“Honour the Virgin,' said this sincere man, but with judgment: she hath conceived of the Holy Ghost, but she hath not been conceived : she was a Virgin when she brought forth her son, but her mother was not one when she brought her forth.

“How then will you call holy a conception which is not of the Holy Ghost, not to say that it is of sin ?'

"This blessed woman will dispense willingly with an honour which leads either to the knowing of sin, or to the introducing of a false holiness.'

•See, priest of Rome, what thou wouldest have known, if thou hadst read were it only the history of thy church. And thou wouldest also have known that numerous doctors, and five popes in particular, have thought and spoken as the wise Abbot of Clairvaux; and that if, finally, the council of Basle decreed the truth of this fable, this council was rejected by many, and that a pope, at length, put an end to this dispute, in leaving every one free.

What signifies then this feast of the conception, which rests but upon a manifest error? And how

can he who fears the Eternal, impose upon the people a lie, under the pretence of serving God?

'I will say of it to thee all at once, 0 master of human doctrines! respecting the assumption of the Virgin. Seek for it in scripture : it is not there. Speak of it to the apostolical fathers: they know potbing about it. Ask of bistory what is its origin : it will name to thee the reveries of a monk, after that the edict of an emperor. And it is thereupon that thou reliest, in order to make the people believe an idolatrous fable !

‘But I will say no more to thee concerning these fatal superstitions. That which afflicts me above all is to see thee despise Jesus and deny his divinity, in lowering his work to the littleness and to the incapacity of the work of man, of the work of a creature.

“O thou that comprehendest not as yet neither the grace of the Father, nor the incarnation of the Son and the perfection of his work, nor the sovereign efficacy of the Holy Ghost! tell me what use wouldest thou have made of the meditation or the intercession of any creature that might be, or even of all creatures together, when it is God who hath saved, and when it is God who intercedes ?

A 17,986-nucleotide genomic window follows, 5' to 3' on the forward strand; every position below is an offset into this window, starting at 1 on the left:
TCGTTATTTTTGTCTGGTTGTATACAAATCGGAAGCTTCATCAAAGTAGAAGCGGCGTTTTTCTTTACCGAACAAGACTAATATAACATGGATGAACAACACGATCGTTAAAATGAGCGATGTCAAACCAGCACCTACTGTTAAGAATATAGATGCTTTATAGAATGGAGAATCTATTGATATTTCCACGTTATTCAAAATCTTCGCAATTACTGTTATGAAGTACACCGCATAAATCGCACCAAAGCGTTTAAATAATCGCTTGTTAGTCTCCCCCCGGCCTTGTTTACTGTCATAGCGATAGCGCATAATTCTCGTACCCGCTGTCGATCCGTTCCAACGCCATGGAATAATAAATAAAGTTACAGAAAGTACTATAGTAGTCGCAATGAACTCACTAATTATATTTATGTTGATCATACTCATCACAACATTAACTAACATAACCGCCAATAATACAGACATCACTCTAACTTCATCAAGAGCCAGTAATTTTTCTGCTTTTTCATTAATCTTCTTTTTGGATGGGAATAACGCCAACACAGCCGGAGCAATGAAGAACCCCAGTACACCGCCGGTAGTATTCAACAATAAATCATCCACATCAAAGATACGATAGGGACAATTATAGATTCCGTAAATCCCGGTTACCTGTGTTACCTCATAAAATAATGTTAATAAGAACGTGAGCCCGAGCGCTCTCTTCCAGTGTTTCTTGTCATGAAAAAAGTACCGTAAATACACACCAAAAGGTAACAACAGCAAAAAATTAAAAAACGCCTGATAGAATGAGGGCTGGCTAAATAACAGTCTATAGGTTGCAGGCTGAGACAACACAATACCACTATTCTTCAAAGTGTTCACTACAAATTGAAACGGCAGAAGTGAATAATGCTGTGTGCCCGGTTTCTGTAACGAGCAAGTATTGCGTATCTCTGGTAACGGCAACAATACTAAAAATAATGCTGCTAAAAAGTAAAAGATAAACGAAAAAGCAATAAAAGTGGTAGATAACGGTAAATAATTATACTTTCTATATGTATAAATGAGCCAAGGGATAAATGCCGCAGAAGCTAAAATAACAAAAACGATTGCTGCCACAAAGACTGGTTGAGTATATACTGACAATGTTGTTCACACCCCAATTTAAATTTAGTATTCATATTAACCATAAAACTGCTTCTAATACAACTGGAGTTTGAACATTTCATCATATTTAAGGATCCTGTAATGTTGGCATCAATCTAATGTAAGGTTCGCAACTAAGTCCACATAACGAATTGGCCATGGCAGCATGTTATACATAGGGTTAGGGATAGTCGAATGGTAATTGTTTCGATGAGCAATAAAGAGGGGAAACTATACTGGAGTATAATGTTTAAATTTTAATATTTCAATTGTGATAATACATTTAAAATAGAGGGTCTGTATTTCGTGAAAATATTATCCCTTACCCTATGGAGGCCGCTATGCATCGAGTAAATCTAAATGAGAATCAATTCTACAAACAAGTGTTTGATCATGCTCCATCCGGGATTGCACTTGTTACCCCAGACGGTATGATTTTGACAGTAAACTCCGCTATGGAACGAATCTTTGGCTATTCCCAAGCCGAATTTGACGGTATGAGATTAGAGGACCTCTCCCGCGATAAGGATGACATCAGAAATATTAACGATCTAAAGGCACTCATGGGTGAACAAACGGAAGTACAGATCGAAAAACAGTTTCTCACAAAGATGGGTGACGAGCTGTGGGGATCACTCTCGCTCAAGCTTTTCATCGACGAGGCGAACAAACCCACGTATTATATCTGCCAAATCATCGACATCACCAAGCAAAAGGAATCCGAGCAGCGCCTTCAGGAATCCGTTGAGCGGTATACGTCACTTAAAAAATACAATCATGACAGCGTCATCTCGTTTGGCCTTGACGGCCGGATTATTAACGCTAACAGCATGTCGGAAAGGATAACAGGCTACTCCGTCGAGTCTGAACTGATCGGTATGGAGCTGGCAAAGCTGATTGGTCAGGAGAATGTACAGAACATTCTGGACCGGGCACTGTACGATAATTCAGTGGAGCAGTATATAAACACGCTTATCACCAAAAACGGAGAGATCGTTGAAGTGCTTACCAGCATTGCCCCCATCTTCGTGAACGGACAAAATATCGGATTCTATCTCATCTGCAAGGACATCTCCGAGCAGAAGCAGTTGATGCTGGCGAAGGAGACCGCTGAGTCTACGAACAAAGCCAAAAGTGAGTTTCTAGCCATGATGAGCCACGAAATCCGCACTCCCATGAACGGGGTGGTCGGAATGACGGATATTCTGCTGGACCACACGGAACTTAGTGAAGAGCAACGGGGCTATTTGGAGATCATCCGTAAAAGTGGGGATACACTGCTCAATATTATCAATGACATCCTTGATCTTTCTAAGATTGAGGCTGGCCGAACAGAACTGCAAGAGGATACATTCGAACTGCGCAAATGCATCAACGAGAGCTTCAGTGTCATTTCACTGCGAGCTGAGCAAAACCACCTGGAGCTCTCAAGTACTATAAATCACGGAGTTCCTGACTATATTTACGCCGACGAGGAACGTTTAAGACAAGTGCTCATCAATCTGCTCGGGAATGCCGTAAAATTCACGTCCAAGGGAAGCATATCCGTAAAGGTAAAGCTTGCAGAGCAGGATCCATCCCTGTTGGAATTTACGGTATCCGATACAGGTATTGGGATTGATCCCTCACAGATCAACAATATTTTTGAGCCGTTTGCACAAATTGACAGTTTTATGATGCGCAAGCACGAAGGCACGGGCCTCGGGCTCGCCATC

Hath not the Holy Ghost pronounced that he who, even under the pretext of humility, will render worship unto angels, intrudes himself into that which he is ignorant of, is vainly puffed up with the mind of his flesh, and, above all, that HE HOLDS NOT THE HEAD of the church, the Lord Jesus?

Thou speakest of a monarch of this world, and thou sayest that, as he is approached by ministers or sabaltern officers, so the church approaches her

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Father by the Son, and the Son by the Virgin, or by the angels, or by the saints.

' But why thinkest thou that God is like unto a sinful man, who is nothing but ignorance and weakness ?

'If this earthly monarch, of whom thou speakest, was infinite, and knew all the hearts of his subjects, would he not have known himself what passes at the bottom of mine, and were it necessary that he should learn it by another intelligence beside his own ?

And is it not berein, precisely, that thou dishonourest the Lord Jesus, and that thou takest away from him either his omnipresence, or his omniscience, or his omnipotence, or his all-mercy, that is to say his DIVINITY; for, if he wants any one of these attributes, is he God?

• Finally, what have these souls to do whom thou deceivest, these poor sheep, without a shepherd, whom thou leadest to death,—what have they to do, tell it us, with the merits of the Virgin or of the saints, suppose even that they had it, since the Lord Jesus hath saved his church, since salvation is accomplished in him, since every soul which, by Him, draws near to the Father is saved entirely?

'Is access unto the Father refused to the weakest, to the most obscure of these souls? No, no! quite the contrary, the scripture says to it, that it has free access, by Jesus, unto the throne of mercies !

Or, is this soul held at a distance from the Saviour, so that it cannot approach him with perfect confidence ?

Come unto me, saith the good Shepherd, all who labour and are heavy laden! For, adds an apostle, we have not an High Priest who cannot sympathise with our weaknesses: but we have Him who, having been